The quilts at the 43rd Annual Mountain Heirloom Quilt Faire (Oct. 29-30 at the Alhambra Music Room at Ironstone Vineyards) wrapped visitors in a feeling of intimacy the moment they walked in.

The room was sectioned into gallery spaces divided by 9-foot-tall panels covered in spotless drapes of white cotton. All bright sound was muffled by fabric. The scent of freshly laundered cloth filled the room.

But to describe the scene as hushed would belie the dizzying array of quilts that filled the room with eye candy. Images of colorful elephants, a wolf and a sea otter floated; a blue star shone against an orange ombre background; red flowers patterned a field of white and yellow; abstract squares flashed rainbow hues. Nearly 100 quilts of all styles, colors and sizes, from lap size to wall size, filled the hall. The room hummed with activity as members of the Independence Hall Quilters, the group that has been presenting the quilt show since 1977, rushed about hanging quilts, steaming drapery, attaching labels, and arranging displays.

The swirl of patterns and color lured the viewer, but Dana Osterlund, this year’s chairperson, intercepted, and introduced members Joanne Padelford and Joan Patterson. They bubbled over with joy as they spoke about the quilting guild.

The Independence Hall Quilters in Arnold have been transforming cloth into quilts for 43 years (Padelford joined in 1988, and Patterson joined in 1996). The quilters meet on Mondays at the Independence Hall in Arnold, each bringing a project-in-progress while they schmooze in traditional quilting bee fashion.

“It's so much fun to watch everybody else and see what they're doing,” Patterson said. “It's just great fun. You learn, too. Sometimes we have a project, but you can do anything you want."

Members share their skills with other members and bring completed work for show and tell, said Padelford. "If you made something, it’s displayed on the wall. And everybody goes, 'Oh, look what she did!' You get to show your work.”

"There are a lot of friends that you make,” added Patterson. “They love quilting, and it's very open. When we come on Monday morning, you're going around talking to everybody and seeing what they've made and what they're doing. It's like old home week."

“Plus there’s free coffee," quipped Padelford.

It was from this group that the quilt faire grew. In 1975, a group of quilters combined their skill with needle, cloth and thread to create a bicentennial quilt celebrating Calaveras County. Padelford and Patterson led me to the enormous artwork, and pointed out details.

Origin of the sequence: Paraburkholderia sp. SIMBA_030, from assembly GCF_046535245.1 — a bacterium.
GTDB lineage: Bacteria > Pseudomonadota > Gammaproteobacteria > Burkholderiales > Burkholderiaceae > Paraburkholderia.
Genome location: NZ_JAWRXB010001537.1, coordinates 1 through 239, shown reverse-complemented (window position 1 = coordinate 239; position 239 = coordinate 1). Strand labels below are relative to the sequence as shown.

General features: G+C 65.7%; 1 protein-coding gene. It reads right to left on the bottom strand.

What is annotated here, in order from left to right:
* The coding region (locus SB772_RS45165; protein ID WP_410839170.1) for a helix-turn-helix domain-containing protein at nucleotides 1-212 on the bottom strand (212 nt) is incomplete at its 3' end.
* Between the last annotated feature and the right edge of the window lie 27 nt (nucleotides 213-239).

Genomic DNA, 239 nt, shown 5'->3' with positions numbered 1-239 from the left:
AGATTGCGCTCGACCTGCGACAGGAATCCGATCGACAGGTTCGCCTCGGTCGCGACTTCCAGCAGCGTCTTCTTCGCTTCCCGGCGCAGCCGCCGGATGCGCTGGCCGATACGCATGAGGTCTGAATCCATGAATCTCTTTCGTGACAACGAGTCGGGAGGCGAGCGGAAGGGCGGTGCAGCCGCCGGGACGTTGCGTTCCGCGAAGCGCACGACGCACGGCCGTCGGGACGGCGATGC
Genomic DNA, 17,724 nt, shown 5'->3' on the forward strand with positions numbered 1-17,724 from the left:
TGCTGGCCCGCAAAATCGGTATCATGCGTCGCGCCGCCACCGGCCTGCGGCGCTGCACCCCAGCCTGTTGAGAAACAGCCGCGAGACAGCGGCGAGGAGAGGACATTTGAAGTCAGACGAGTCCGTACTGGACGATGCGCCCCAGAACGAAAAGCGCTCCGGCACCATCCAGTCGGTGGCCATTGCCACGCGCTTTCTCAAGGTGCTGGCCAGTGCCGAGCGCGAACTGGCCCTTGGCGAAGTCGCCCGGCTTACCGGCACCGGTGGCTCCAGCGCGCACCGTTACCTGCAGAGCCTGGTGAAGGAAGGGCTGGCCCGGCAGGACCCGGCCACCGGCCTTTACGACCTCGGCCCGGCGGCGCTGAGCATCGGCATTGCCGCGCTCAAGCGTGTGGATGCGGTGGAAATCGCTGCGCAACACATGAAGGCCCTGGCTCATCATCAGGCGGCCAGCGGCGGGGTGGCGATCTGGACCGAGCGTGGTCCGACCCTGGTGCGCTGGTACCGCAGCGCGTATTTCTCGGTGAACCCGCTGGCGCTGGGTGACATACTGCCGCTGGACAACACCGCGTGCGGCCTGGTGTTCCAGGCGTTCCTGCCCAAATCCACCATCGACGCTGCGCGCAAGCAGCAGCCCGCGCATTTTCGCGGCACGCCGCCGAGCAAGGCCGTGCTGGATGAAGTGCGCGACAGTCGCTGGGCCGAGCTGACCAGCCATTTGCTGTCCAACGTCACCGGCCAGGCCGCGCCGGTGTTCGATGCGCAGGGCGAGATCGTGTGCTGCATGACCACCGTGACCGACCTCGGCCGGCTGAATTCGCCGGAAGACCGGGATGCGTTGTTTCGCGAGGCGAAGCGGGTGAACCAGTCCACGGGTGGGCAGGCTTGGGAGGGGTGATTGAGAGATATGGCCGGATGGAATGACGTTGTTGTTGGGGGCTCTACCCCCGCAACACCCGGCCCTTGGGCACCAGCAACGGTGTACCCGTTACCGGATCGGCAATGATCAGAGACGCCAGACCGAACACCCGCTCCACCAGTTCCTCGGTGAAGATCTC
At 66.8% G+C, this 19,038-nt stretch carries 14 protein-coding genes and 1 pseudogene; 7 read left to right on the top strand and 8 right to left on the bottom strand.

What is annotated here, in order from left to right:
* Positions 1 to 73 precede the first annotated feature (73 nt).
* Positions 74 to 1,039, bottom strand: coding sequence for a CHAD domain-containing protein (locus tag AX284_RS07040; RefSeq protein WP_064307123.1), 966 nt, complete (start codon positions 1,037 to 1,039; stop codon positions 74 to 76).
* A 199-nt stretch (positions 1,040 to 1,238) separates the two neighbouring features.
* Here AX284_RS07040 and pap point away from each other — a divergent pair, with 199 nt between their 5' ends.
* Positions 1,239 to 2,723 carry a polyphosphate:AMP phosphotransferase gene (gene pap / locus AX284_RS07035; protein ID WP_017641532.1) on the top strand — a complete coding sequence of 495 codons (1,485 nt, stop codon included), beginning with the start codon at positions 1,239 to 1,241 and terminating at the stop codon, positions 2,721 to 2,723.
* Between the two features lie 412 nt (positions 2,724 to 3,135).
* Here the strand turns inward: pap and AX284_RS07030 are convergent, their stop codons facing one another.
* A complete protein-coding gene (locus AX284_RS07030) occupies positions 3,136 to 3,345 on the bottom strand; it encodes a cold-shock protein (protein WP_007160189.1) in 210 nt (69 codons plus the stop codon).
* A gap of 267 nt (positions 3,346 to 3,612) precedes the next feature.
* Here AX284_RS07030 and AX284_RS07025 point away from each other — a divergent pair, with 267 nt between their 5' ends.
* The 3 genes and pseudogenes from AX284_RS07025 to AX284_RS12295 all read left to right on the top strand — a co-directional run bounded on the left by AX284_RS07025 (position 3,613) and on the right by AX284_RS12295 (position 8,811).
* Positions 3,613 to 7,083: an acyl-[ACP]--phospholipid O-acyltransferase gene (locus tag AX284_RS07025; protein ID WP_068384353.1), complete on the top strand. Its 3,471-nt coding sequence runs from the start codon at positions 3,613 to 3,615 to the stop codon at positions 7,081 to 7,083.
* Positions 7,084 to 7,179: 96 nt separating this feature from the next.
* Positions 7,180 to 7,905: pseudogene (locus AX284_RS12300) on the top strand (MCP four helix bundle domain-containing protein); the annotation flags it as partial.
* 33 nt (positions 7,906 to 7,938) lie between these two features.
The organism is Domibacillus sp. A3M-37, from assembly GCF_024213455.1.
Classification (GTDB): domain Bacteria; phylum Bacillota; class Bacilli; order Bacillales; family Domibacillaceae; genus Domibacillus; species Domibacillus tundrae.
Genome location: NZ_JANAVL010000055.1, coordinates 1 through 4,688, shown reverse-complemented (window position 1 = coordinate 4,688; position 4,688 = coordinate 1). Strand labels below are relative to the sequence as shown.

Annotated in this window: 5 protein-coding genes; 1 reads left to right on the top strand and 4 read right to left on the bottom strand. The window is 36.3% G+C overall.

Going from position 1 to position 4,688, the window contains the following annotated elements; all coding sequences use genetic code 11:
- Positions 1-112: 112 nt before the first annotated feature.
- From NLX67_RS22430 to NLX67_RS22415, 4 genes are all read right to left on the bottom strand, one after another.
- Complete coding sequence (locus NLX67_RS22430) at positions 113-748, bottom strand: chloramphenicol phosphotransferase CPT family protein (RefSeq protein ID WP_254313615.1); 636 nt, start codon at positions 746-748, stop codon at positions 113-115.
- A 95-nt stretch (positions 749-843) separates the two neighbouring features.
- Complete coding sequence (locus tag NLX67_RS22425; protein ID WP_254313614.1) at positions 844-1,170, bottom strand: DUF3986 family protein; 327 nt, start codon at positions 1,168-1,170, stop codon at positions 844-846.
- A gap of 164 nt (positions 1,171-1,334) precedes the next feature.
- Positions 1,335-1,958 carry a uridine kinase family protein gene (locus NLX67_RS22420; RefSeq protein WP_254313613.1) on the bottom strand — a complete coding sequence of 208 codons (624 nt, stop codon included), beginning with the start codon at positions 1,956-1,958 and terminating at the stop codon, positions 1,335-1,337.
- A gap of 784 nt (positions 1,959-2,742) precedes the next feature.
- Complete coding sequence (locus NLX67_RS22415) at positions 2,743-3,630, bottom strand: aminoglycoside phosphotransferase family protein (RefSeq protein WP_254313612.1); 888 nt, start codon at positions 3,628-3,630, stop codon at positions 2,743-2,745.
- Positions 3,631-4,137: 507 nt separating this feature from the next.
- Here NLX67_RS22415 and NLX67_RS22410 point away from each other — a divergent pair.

On a golden yellow background, a bald eagle holds a ribbon that swirls across the top of the quilt, capping 20 panels depicting quilted scenes of Calaveras County, including the Murphys Congregational Church, the Milton Railway Station, the Copperopolis Armory, and a portrait of Bret Hart and Mark Twain. In the center are two bicentennial medallions stitched in gold —one with California’s golden bear and the other with a giant sequoia. Framing the panels, tiny hand-sewn stitches pick out more scenes from Calaveras County.

This year the quilt fair was dedicated to one of the founding members, Mary Lou Humber, who worked on the bicentennial quilt. Both Padelford and Patterson spoke with great respect for Humber, who recently passed away. They remembered her generosity in teaching quilting skills, as well as her encouragement to all her students.

That generosity of spirit infuses the Independence Hall Quilters. Not content to make only personal quilts, the group donates comfort quilts to hospitals and service organizations for families in need, as well as adult services. They make quilts and pillow cases for foster children, and every year raffle off a handmade quilt (this year made by three quilters: Jinny Beyer, Susan Scott, and Jennifer Cabral) to provide scholarships for local high school students. At the boutique next to the hall, handmade items donated by members help support the quilting guild.

It’s no surprise that such an art has so much heart. Quilting takes old-school time to plan, measure, cut fabric, iron, sew, and stitch all the parts together. It’s a meditation. Every quilt in the show is created with loving care, and is deeply personal, from the Biker’s Quilt by Jodi Lea Greenfield, made from logos and graphics from her husband’s t-shirts, to the antique wedding quilt submitted by Robyn Slakey.

Traditionally a woman’s “folk” craft, quilting is finally taking its place among the arts. When asked what they love about quilting, Padelford and Patterson answered together, without missing a beat: “The creativity!”

Patterson smiled. “It’s like painting with the needle. You can be creative. You can do whatever you want.”

The Independence Heirloom Quilt Faire normally takes place every year during October and includes the quilt show, a boutique, and quilting supply vendors. Find out more about the Independence Hall Quilters at their website, www.ihquilters.com. They meet every Monday morning unless the weather is bad.

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